She Walks in Beauty
A Poem by George Gordon Byron (Lord Byron)
A Study Guide
Cummings Guides Home..|..Contact This Site
Type of Work
Text of the Poem
Rhyme and Meter
Other Figures of Speech
Imagery: Light and Darkness
Study Questions
Essay Topics
Study Guide Prepared by Michael J. Cummings..© 2008
Type of Work and Year Written

 “She Walks in Beauty” is a lyric poem centering on the extraordinary beauty of a young lady. George Gordon Byron (commonly known as Lord Byron) wrote the poem in 1814 and published it in a collection, Hebrew Melodies, in 1815. 


On the evening of June 11, 1814, Byron attended a party with his friend, James Wedderburn Webster, at the London home of Lady Sarah Caroline Sitwell. Among the other guests was the beautiful Mrs. Anne Beatrix Wilmot, the wife of Byron’s first cousin, Sir Robert Wilmot. Her exquisite good looks dazzled Byron and inspired him to write “She Walks in Beauty.” (In 1823, Wilmot inherited the estate of his wife’s father, Eusebius Horton. In accordance with the will, Sir Robert assumed the additional surname Horton. Thereafter, he was known as Robert Wilmot-Horton and his wife as Anne Wilmot-Horton.) 


The theme of the poem is the woman's exceptional beauty, internal as well as external. The first stanza praises her physical beauty. The second and third stanzas praise both her physical and spiritual, or intellectual, beauty. 


She Walks in Beauty
By Lord Byron (1788-1824)


She walks in beauty, like the night 
  Of cloudless climes and starry skies; 
And all that's best of dark and bright 
  Meet in her aspect and her eyes: 
Thus mellow'd to that tender light          5
  Which heaven to gaudy day denies. 

One shade the more, one ray the less, 
  Had half impair'd the nameless grace 
Which waves in every raven tress, 
  Or softly lightens o'er her face;   10
Where thoughts serenely sweet express 
  How pure, how dear their dwelling-place. 

And on that cheek, and o'er that brow, 
  So soft, so calm, yet eloquent, 
The smiles that win, the tints that glow,   15
  But tell of days in goodness spent,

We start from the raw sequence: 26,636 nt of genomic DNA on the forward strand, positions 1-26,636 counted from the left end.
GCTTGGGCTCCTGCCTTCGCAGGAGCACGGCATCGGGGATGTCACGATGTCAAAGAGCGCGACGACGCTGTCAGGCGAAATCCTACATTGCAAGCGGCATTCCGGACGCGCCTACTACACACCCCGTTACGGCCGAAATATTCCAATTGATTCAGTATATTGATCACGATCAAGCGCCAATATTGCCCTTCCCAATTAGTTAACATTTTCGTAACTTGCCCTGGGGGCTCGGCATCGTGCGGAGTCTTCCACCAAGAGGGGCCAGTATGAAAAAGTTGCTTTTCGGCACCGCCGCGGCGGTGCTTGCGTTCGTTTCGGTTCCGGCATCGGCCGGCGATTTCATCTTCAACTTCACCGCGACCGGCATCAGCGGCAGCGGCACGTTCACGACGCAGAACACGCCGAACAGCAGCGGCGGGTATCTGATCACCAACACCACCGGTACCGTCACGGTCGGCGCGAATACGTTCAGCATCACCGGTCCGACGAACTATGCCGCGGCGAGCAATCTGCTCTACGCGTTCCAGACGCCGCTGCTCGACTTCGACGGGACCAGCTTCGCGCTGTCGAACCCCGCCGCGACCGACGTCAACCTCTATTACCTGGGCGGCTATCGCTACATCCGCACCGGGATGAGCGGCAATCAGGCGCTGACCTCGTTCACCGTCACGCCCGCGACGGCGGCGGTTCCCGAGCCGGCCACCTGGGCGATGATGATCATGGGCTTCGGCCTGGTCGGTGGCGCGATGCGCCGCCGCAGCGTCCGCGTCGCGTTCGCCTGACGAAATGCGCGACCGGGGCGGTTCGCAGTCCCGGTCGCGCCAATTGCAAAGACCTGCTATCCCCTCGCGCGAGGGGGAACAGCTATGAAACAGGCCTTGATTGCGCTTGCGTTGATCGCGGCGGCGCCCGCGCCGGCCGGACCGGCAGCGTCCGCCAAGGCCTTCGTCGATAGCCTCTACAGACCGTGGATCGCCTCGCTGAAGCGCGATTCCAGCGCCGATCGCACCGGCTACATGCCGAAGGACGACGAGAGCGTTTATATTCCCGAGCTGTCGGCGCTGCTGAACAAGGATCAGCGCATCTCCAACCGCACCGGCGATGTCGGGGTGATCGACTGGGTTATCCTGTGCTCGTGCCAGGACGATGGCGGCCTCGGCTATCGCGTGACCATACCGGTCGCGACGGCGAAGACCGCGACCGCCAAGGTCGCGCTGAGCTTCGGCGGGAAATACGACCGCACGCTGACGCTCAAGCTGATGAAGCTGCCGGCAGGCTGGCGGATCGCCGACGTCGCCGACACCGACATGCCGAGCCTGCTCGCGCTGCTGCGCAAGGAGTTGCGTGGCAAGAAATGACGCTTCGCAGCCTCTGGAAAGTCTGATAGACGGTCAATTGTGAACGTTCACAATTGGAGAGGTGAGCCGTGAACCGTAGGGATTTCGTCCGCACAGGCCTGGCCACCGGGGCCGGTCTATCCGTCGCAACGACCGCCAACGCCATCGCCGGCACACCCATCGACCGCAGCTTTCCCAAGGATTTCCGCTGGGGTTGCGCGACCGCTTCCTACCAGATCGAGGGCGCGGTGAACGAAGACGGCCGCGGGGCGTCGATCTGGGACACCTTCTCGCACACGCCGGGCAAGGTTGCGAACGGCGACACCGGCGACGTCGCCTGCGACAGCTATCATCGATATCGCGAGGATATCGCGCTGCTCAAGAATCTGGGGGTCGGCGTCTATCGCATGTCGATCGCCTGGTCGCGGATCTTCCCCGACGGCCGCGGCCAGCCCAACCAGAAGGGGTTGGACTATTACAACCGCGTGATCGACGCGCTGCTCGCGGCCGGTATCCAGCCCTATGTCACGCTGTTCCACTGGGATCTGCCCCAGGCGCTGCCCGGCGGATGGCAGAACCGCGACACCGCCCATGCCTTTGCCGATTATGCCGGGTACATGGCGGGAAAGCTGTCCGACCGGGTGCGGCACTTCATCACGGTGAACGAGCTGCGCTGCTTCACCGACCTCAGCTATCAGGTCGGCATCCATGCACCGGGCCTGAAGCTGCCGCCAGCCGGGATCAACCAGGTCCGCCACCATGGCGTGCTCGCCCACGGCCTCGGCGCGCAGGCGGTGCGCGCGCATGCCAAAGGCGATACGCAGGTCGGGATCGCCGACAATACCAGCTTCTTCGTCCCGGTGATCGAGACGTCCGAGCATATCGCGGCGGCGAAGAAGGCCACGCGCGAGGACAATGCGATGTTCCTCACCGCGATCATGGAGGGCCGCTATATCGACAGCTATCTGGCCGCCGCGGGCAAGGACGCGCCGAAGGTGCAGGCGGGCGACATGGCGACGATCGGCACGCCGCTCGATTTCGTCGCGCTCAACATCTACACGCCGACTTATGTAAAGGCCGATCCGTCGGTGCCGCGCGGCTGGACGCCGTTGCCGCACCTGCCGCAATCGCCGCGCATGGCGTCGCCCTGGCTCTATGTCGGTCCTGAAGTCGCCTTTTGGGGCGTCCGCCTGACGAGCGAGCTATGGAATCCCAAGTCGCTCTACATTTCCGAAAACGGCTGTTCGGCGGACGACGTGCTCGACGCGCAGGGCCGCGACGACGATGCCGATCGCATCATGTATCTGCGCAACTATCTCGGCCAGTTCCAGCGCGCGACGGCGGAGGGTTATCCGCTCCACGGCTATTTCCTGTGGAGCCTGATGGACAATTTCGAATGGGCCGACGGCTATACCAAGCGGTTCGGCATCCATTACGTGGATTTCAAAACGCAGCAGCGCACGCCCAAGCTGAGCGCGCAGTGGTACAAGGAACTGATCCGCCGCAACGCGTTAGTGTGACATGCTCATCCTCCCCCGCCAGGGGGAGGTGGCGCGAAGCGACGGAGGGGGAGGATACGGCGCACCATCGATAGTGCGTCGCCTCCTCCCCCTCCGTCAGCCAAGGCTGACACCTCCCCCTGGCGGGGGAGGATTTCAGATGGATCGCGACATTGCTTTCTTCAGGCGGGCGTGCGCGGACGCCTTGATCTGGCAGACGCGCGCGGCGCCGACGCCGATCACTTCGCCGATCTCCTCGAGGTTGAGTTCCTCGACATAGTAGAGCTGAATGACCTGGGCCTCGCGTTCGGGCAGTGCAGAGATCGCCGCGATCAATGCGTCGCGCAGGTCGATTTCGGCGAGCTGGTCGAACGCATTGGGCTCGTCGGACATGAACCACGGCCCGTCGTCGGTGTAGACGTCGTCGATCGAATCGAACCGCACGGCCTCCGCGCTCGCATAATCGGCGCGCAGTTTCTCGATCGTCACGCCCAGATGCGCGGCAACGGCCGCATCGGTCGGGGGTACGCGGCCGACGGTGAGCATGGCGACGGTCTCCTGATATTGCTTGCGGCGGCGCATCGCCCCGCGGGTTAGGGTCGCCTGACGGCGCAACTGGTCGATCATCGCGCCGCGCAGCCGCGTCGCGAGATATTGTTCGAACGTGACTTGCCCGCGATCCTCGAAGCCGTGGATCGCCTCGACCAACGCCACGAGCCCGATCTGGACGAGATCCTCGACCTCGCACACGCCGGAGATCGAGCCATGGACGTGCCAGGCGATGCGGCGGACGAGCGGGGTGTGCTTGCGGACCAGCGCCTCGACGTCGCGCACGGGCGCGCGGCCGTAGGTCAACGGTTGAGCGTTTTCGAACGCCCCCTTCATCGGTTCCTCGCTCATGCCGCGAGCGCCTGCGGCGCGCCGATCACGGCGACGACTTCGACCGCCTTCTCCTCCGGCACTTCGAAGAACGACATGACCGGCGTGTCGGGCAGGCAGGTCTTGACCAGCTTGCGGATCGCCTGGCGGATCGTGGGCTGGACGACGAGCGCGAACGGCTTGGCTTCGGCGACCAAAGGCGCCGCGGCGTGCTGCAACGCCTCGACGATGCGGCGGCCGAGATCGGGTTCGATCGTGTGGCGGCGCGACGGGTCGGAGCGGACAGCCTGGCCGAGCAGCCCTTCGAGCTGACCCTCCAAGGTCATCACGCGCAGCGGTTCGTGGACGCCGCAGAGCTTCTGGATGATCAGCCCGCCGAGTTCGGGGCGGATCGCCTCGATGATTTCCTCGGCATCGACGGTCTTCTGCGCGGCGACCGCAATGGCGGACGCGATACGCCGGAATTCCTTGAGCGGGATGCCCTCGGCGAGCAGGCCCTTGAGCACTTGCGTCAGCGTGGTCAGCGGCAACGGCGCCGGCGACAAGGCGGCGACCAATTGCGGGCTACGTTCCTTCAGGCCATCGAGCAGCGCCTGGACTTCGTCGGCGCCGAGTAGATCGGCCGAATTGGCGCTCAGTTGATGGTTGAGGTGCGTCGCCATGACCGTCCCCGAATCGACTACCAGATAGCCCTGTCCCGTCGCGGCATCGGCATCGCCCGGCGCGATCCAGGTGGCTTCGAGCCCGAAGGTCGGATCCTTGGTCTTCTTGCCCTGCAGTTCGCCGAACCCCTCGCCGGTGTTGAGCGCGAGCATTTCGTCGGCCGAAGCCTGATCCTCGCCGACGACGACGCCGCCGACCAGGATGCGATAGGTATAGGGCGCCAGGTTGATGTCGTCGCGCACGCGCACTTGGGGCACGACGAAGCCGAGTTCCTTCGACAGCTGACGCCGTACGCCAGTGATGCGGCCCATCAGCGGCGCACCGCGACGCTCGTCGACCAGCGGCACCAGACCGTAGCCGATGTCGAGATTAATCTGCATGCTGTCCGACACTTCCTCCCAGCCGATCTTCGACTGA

A mind at peace with all below, 
  A heart whose love is innocent!

Rhyme Scheme and Meter

The rhyme scheme of the first stanza is ababab; the second stanza, cdcdcd; and the third stanza, efefef. All the end rhymes are masculine. The meter is predominantly iambic tetrameter, a pattern in which a line has four pairs of unstressed and stressed syllables—eight syllables in all. The first two lines demonstrate the pattern followed throughout the poem except for line 6, which has nine syllables: 

              1................2........... 3...............4
    She WALKS | in BEAU | ty, LIKE | the NIGHT

            1.................2................. 3...............4
    Of CLOUD | less CLIMES | and STAR | ry SKIES


Enjambment links the end of line 1 with line 2. Enjambment means carrying the sense of one line of verse over to the next line without a pause. (Note that there is no pause after night. Pauses occur at the end of the other lines.)

Use of Alliteration

Alliteration occurs frequently to enhance the appeal of the poem to the ear. The most obvious examples of this figure of speech include the following:

Line 2:....cloudless climes; starry skies. 
Line 6:....day denies 
Line 8:....Had half
Line 9:....Which waves
Line 11...serenely sweet
Line 14...So soft, so
Line 18...Heart Whose
Other Figures of Speech

Examples of other figures of speech are the following:

Lines 1, 2:......Simile comparing the movement of the beautiful woman to the movement of the skies 
Line 6:............Metonymy, in which heaven is substituted for God or for the upper atmosphere
Lines 8-10:......Metaphor comparing grace, a quality, to a perceivable phenomenon
Lines 11-12:....Metaphor and personification comparing thoughts to people; metaphor and personification comparing the mind to a home (dwelling-place)
Lines 13-16:....Metaphor and personification comparing the woman's cheek and brow to persons who tell of days in goodness spent
Imagery: Light and Darkness

Byron presents an ethereal portrait of the young woman in the first two stanzas by contrasting white with black and light with shadow in the same way that nature presents a portrait of the firmament—and the landscape below—on a cloudless starlit evening. He tells the reader in line 3 that she combines “the best of dark and bright” (bright here serving as an noun rather than an adjective) and notes that darkness and light temper each other when they meet in her raven hair. Byron's words thus turn opposites into compeers working together to celebrate beauty.

Study Questions and Writing Topics

1...What is beauty? To what extent does beauty depend on personality?
2...Was Byron declaring his love for the young woman or simply celebrating her beauty?
3...Write a poem about a quality—strength, generosity, kindness, beauty, charm, selflessness, etc. 
4...Write an essay that analyzes another poem by Byron.